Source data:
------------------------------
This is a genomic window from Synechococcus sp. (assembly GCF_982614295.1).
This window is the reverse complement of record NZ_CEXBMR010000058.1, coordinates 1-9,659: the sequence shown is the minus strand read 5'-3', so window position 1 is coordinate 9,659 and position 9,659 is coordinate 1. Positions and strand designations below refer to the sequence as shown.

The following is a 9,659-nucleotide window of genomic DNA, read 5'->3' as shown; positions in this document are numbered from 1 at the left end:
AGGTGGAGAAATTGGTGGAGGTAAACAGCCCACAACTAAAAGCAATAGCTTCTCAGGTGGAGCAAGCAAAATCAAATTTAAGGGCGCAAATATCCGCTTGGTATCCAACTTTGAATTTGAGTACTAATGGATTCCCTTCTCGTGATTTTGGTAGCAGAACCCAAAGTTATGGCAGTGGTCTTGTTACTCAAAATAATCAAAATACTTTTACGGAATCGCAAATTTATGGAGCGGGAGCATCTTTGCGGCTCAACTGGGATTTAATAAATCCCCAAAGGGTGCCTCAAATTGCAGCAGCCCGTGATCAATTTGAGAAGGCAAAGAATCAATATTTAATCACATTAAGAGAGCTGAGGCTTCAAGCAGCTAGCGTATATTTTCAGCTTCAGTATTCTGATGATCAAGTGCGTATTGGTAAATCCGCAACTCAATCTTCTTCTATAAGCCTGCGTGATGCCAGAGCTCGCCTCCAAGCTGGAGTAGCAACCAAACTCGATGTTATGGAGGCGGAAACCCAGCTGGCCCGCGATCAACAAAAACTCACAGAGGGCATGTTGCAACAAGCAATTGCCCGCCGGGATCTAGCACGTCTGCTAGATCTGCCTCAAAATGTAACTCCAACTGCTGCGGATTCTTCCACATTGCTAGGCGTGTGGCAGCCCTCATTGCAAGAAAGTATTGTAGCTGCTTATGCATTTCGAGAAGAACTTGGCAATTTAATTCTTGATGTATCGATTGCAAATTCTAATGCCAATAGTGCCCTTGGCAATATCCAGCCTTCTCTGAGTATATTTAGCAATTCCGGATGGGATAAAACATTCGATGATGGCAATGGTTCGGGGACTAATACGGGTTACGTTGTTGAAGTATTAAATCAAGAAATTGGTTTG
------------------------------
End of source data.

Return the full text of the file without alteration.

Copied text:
This is a genomic window from Synechococcus sp. (assembly GCF_982614295.1).
This window is the reverse complement of record NZ_CEXBMR010000058.1, coordinates 1-9,659: the sequence shown is the minus strand read 5'-3', so window position 1 is coordinate 9,659 and position 9,659 is coordinate 1. Positions and strand designations below refer to the sequence as shown.

The following is a 9,659-nucleotide window of genomic DNA, read 5'->3' as shown; positions in this document are numbered from 1 at the left end:
AGGTGGAGAAATTGGTGGAGGTAAACAGCCCACAACTAAAAGCAATAGCTTCTCAGGTGGAGCAAGCAAAATCAAATTTAAGGGCGCAAATATCCGCTTGGTATCCAACTTTGAATTTGAGTACTAATGGATTCCCTTCTCGTGATTTTGGTAGCAGAACCCAAAGTTATGGCAGTGGTCTTGTTACTCAAAATAATCAAAATACTTTTACGGAATCGCAAATTTATGGAGCGGGAGCATCTTTGCGGCTCAACTGGGATTTAATAAATCCCCAAAGGGTGCCTCAAATTGCAGCAGCCCGTGATCAATTTGAGAAGGCAAAGAATCAATATTTAATCACATTAAGAGAGCTGAGGCTTCAAGCAGCTAGCGTATATTTTCAGCTTCAGTATTCTGATGATCAAGTGCGTATTGGTAAATCCGCAACTCAATCTTCTTCTATAAGCCTGCGTGATGCCAGAGCTCGCCTCCAAGCTGGAGTAGCAACCAAACTCGATGTTATGGAGGCGGAAACCCAGCTGGCCCGCGATCAACAAAAACTCACAGAGGGCATGTTGCAACAAGCAATTGCCCGCCGGGATCTAGCACGTCTGCTAGATCTGCCTCAAAATGTAACTCCAACTGCTGCGGATTCTTCCACATTGCTAGGCGTGTGGCAGCCCTCATTGCAAGAAAGTATTGTAGCTGCTTATGCATTTCGAGAAGAACTTGGCAATTTAATTCTTGATGTATCGATTGCAAATTCTAATGCCAATAGTGCCCTTGGCAATATCCAGCCTTCTCTGAGTATATTTAGCAATTCCGGATGGGATAAAACATTCGATGATGGCAATGGTTCGGGGACTAATACGGGTTACGTTGTTGAAGTATTAAATCAAGAAATTGGTTTG